The tomatoes have gone insane! If you look back at our Early Spring post you can see how much they’ve grown. We’ve had a lot of rain, followed by sun and heat so they’re very happy so far. We’ve had no problems with staking, but when they’re taller we plan to add wood poles for extra support. Our tomatillo plants don’t have any cages, just poles, and they’re doing great, so far. They’ve got blooms, and so do all our peppers!


We thought this little guy was history a few weeks ago. It was tiny when we planted it on a small hill, and it got trampled a few times before the fence was up. I think it was down to two small, very sad look leaves. Now it’s thriving and blooming. I am a zucchini fanatic, so cannot wait!

Our front yard was tilled, and we planted a large strawberry patch, watermelon, and Russian Giant sunflowers. All three are taking off like crazy. Despite living in the Sunflower State, we’ve never been able to grow Sunflowers from seed. Our front yard plants are taking off, and we’ll have to post pics soon!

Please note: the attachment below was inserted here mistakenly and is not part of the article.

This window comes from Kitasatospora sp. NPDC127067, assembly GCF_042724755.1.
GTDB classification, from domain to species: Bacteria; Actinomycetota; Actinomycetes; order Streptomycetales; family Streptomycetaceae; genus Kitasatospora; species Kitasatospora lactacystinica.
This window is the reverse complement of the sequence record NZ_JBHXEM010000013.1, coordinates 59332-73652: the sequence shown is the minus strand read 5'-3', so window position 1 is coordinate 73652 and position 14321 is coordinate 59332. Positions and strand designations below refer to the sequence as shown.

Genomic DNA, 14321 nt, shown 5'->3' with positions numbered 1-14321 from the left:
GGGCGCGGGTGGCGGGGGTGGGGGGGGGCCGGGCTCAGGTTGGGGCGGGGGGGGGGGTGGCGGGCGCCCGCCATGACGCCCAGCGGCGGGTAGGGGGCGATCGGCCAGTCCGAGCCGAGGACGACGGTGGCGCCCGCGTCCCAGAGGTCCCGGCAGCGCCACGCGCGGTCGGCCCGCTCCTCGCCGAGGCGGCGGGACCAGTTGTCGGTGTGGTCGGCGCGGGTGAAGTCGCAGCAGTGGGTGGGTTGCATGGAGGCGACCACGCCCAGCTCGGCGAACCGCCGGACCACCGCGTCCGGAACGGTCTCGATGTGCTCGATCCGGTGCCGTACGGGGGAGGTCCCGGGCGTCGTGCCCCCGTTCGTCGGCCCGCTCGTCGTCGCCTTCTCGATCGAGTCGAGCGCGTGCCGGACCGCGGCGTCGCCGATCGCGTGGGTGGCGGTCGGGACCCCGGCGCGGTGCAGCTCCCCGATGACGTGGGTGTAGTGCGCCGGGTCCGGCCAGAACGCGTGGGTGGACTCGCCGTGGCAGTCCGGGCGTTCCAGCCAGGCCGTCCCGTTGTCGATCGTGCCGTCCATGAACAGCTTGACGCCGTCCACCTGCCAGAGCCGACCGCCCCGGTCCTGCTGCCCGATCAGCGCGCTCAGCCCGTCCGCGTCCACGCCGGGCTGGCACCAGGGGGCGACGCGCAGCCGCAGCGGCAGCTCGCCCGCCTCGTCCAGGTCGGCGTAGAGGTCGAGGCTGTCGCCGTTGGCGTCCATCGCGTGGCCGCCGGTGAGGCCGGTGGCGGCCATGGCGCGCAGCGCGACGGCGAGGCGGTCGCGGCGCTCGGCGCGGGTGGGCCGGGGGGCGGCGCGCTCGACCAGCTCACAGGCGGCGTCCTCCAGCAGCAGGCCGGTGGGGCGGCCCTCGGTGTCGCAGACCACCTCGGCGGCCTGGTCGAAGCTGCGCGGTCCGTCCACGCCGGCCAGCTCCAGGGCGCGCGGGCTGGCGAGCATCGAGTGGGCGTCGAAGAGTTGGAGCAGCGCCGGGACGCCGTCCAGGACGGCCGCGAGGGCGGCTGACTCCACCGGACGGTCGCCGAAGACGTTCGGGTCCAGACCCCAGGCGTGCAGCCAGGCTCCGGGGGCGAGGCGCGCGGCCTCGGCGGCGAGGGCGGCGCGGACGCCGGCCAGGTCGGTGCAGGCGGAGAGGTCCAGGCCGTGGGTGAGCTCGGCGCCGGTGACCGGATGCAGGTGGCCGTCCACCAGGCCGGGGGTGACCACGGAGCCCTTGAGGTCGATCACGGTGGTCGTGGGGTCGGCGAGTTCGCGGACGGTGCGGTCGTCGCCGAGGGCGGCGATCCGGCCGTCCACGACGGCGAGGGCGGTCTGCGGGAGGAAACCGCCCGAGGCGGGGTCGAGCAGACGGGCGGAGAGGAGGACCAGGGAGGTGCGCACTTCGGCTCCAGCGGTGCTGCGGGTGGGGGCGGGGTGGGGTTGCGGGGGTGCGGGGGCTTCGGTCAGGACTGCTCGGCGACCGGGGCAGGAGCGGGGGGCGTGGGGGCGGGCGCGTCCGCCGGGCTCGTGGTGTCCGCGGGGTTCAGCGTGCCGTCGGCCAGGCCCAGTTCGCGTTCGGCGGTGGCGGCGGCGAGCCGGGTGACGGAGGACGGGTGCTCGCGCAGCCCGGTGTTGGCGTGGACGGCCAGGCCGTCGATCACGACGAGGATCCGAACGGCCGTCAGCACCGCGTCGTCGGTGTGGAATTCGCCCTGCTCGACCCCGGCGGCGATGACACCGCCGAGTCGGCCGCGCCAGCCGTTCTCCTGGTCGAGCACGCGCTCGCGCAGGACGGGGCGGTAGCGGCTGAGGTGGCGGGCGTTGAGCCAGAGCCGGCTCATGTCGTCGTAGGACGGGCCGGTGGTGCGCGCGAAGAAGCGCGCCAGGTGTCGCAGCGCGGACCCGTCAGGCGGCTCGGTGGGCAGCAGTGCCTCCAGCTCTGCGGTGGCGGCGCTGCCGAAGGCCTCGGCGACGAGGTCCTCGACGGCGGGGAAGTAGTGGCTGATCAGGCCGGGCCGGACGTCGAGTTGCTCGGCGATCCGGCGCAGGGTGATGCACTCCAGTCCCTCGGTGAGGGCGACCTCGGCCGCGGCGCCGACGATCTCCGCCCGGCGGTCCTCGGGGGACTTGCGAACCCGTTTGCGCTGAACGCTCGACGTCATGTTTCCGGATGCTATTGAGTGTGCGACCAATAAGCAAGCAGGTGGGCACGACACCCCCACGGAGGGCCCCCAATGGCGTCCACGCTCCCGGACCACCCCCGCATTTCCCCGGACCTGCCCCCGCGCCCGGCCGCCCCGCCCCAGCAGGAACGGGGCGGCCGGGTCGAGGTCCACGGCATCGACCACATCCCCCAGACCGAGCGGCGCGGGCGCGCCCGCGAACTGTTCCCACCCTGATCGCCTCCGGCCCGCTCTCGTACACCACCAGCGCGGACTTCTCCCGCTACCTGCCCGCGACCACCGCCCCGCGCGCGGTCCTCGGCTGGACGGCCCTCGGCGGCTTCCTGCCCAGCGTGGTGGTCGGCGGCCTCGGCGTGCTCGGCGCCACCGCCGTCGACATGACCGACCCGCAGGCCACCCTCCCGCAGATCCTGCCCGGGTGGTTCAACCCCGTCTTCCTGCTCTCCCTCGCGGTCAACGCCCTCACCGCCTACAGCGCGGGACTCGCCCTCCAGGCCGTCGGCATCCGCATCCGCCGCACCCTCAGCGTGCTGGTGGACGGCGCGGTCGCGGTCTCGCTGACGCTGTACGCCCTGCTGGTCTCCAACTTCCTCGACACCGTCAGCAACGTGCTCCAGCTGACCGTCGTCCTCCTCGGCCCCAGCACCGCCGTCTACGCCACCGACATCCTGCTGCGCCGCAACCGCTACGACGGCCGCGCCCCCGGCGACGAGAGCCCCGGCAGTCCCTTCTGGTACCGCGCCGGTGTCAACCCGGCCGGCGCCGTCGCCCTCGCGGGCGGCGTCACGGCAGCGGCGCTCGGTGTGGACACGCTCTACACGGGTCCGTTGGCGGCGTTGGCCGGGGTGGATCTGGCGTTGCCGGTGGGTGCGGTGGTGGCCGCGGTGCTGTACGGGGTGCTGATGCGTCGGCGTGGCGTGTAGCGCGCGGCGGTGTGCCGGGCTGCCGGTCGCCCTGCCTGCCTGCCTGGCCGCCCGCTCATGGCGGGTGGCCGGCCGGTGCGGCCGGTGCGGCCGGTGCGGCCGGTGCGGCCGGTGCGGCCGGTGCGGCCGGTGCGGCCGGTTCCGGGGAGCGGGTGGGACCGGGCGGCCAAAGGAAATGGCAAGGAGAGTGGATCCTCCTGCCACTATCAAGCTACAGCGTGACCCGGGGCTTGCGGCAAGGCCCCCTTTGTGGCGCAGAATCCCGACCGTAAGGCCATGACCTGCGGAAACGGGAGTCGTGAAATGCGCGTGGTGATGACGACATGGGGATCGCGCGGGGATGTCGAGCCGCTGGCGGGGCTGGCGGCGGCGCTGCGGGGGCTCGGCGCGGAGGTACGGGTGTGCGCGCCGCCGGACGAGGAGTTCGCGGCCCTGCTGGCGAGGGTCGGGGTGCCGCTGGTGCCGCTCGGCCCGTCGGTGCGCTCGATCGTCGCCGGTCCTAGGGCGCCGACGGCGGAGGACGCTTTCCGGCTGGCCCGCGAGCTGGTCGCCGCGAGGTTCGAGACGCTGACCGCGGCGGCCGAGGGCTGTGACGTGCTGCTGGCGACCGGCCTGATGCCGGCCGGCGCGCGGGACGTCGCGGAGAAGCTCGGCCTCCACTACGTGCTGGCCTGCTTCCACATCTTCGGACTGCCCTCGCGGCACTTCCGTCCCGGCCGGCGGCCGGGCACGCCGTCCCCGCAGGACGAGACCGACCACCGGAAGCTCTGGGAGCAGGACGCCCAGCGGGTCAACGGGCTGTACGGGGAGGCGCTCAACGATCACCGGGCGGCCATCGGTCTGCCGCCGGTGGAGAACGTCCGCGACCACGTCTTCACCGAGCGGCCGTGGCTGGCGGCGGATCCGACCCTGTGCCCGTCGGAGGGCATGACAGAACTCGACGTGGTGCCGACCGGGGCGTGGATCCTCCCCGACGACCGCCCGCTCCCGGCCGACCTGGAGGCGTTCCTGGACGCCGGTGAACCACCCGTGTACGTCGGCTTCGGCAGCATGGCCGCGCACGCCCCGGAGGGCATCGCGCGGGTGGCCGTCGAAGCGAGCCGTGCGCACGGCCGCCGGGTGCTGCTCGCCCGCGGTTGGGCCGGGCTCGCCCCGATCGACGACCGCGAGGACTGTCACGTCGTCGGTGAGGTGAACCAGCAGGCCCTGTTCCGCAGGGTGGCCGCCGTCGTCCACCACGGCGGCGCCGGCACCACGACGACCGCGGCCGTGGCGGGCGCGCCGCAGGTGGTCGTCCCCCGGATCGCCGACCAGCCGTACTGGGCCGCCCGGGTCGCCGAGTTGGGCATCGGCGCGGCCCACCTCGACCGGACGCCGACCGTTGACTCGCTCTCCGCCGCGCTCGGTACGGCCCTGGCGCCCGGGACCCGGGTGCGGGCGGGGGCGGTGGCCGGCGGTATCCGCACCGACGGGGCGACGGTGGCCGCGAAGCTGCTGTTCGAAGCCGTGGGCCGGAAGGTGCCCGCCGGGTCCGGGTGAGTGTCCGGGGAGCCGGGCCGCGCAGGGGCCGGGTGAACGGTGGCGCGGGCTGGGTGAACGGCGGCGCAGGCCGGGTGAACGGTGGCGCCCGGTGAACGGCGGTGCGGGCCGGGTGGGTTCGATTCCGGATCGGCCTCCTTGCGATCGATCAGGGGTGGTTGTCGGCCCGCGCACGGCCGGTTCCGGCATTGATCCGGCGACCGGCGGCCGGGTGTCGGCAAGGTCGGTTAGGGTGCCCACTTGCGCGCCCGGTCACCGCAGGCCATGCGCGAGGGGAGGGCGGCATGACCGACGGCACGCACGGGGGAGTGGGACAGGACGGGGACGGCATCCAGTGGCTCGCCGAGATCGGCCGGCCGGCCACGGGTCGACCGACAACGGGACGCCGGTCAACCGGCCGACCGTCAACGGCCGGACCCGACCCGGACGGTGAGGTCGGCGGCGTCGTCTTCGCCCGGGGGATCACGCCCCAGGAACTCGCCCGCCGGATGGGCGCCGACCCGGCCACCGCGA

Summer heat is coming. We’ve had several humid days in the 90’s. The challenge in our climate comes during the intense heat & drought periods of Summer. We’re hoping the loamy soil helps significantly, and that we don’t have to irrigate excessively. It’s something we have to pay close attention to, or we could lose all our yummy crops. If all goes well, I’m pretty sure we’ll have enough food to feed several families!

Complete List of what we’re growing this year:

Potatoes (barrel & ground), 14 Tomatoes, 9 multi-colored Cherry tomatoes, 2 types of peas (snow & snap), Green Beans, 2 Blueberry bushes, 50 Strawberry plants, 1 Zucchini, 2 Cucumber, 1 Bush Cucumber, 4 Jalapeno peppers, 6 mixed pepper plants (red, yellow & green), Garlic, Onion, 9 Eggplant, 8 Tomatillos, Kale, Broccoli, Sunflower, Watermelon, 2 Peach trees, 1 self-pollinating Apple tree, Cilantro